IP at the Manufacturing Stage

IP at the manufacturing stage

Whether you are a start-up or an established company that uses innovation to stay ahead of your competitors, launching a successful new product can be likened to doing a jigsaw puzzle: all of the different elements or pieces need to fit together in the right way, many of the pieces are linked in some way to one or more of the others, and intellectual property (IP) represents the piece that completes the picture. In this blog series, we look at how IP is intertwined with all of the other pieces of the jigsaw, and why you should consider IP throughout the product innovation cycle, and this week, we will look at IP at the manufacturing stage.

Manufacturing is the stage at which a product finally comes to life and, after many months or even years of planning, designing and re-designing, this is an exciting time in the journey from concept to market. That said, it can also be a daunting stage and one in which speed to market remains key.

Choose the right manufacturing partner

The right manufacturing partner is the key to the success of your product, and before you embark on the process of selecting your manufacturer, you will need to have a manufacturing specification for your product, which is a complete representation of the product which provides any suitable manufacturer with the right information for production.

Even with the right manufacturer, this can be a very frustrating phase. There can be up to 18 main stages of work you are likely to progress through, but do not compromise on shortcuts that may create bigger issues further down the line. Bear in mind that, often, you will have to choose between quality, cost and time to completion, so make sure you know which are most important to you.  As these elements will effectively contribute greatly to your USP(s) this will also help to guide your branding and marketing strategies and define your most valuable IP.


You should, by this stage, have filed (at least) your UK patent application (if appropriate), but it is still wise to have an NDA in place with any manufacturers you speak to. 

Other intellectual property that needs to be considered at this stage:

Trade Marks

It is important that, by the time you reach the manufacturing stage, you have your branding finalised, including any brand name and logo(s).  You may want to put your logo and/or brand name on the product itself.  You will definitely want to use them on your packaging, and also any marketing materials set to go out during, or shortly after, the first manufacturing run.

What is most important is that you make sure you are free to use your chosen brand name in the territories in which you intend to make commercial use of it.  We strongly recommend that you have trade mark searches performed before you commit to the expense of packaging and marketing resources, because having to re-brand and re-package if a problem is identified later is usually much more expensive than doing the trade mark searches sooner rather than later.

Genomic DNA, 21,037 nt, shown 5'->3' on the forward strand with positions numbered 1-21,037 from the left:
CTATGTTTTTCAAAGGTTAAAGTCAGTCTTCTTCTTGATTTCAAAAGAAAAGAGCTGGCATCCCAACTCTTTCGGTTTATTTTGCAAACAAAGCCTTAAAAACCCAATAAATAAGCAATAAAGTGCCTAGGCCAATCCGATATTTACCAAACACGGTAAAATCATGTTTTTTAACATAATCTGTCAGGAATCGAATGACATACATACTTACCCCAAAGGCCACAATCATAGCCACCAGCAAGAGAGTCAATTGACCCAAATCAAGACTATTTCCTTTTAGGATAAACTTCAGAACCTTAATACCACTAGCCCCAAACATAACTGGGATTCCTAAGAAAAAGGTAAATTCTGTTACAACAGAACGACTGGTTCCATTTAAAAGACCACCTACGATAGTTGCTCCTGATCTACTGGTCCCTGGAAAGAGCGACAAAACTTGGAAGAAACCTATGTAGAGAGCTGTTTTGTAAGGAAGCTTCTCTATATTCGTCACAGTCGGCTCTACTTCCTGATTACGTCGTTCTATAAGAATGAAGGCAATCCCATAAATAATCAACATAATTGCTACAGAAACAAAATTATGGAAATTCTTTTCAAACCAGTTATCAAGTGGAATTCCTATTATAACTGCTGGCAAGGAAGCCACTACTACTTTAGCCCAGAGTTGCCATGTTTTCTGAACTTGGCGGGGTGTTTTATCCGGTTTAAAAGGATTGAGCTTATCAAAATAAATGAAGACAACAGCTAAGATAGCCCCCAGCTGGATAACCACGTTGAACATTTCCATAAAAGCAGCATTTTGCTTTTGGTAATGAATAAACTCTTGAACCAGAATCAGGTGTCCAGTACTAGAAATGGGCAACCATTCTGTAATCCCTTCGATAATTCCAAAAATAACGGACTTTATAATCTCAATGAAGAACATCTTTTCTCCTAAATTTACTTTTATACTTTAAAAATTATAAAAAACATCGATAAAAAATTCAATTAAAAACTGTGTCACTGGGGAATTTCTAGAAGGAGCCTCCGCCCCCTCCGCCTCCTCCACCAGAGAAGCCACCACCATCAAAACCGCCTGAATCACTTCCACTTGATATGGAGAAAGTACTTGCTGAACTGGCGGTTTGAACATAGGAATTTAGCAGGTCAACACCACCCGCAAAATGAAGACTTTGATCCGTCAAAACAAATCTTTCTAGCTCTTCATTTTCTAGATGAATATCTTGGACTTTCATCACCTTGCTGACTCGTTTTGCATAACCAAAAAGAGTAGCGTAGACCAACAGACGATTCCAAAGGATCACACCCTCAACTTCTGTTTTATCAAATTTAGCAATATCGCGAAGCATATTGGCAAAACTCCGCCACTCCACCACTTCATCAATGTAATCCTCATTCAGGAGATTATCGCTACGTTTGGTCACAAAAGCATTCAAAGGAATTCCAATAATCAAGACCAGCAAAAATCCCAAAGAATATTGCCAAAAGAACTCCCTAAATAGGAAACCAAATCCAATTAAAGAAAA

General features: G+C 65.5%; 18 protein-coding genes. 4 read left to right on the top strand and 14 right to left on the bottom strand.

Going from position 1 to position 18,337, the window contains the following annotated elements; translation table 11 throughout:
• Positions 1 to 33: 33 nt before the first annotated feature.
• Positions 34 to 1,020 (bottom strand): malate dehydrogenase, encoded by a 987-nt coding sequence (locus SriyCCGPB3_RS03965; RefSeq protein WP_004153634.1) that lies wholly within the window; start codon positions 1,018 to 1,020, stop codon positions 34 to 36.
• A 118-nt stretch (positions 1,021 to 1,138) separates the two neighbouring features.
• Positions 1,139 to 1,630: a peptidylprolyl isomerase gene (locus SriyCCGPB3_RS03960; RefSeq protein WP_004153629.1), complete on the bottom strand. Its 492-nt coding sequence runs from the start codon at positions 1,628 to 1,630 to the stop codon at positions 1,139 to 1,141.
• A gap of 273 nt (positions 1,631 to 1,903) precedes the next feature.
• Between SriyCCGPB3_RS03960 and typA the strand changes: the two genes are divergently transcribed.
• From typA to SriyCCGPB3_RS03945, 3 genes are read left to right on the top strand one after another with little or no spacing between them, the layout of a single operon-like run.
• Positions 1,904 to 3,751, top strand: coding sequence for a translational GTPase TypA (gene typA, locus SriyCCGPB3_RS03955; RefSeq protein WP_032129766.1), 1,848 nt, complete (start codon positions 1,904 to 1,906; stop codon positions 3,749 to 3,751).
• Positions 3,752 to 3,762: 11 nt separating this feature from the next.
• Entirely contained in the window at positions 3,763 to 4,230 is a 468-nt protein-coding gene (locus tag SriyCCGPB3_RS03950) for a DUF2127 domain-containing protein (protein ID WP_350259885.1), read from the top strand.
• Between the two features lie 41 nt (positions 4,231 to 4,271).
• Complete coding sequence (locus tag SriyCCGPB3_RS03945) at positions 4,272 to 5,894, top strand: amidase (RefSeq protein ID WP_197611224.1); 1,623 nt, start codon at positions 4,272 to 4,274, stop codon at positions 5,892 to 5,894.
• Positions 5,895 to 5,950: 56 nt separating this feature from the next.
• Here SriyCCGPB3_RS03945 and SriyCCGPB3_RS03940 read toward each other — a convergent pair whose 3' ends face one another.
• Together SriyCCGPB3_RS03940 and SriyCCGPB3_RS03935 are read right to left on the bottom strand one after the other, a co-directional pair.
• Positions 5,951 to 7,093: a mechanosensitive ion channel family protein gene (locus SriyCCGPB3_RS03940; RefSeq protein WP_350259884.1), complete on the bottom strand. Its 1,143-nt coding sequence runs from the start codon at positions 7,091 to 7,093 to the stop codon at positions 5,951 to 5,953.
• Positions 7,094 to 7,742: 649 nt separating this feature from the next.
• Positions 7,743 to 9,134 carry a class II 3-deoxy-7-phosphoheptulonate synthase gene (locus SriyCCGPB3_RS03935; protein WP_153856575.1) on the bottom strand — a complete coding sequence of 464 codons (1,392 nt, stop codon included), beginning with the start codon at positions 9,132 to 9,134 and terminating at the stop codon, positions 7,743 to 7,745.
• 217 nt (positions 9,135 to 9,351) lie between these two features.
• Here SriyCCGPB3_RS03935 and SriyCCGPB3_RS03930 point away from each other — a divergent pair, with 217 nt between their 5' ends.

You may want to consider registering your brand name and/or logo as a trade mark in your important commercial territories, to give you the means to prevent others from using the same brand name/logo in those territories.   You don’t have to do this before you use the trade mark(s) in any given territory, but it is wise to do it sooner rather than later, just in case a third party slips in and registers something similar in the meantime, that could a) prevent your own registration, and b) even potential enable them to stop you using your trade mark in that territory.

Another thing to be sure of at this stage is to ensure that you own any copyright in the logo and any other marketing materials created for you by an external agency.

Registered Designs

Another thing worth considering before the manufacturing specification is completed, is whether or not to consider registered design protection for the product in its final form. This can provide powerful protection for the appearance of your product, and unlike patents, can be put in place quite quickly to guard against copies of your product entering the market very shortly after yours. Not only can this severely affect your own sales, but if the copies are of poor quality your brand can also be badly damaged.

Safety Standards and Certification

Not strictly IP, make sure that you inform the manufacturer of any particular standards or certification that your product needs to comply with and, ideally, select a manufacturer that is used to working to the standards of the countries where you plan to sell your product.

Need Help?

If you need any help with these, or any other IP, issues, please do book a free initial consultation by emailing vicki.strachan@strachanip.co.uk or visit our website at https://strachanip.co.uk/contact/

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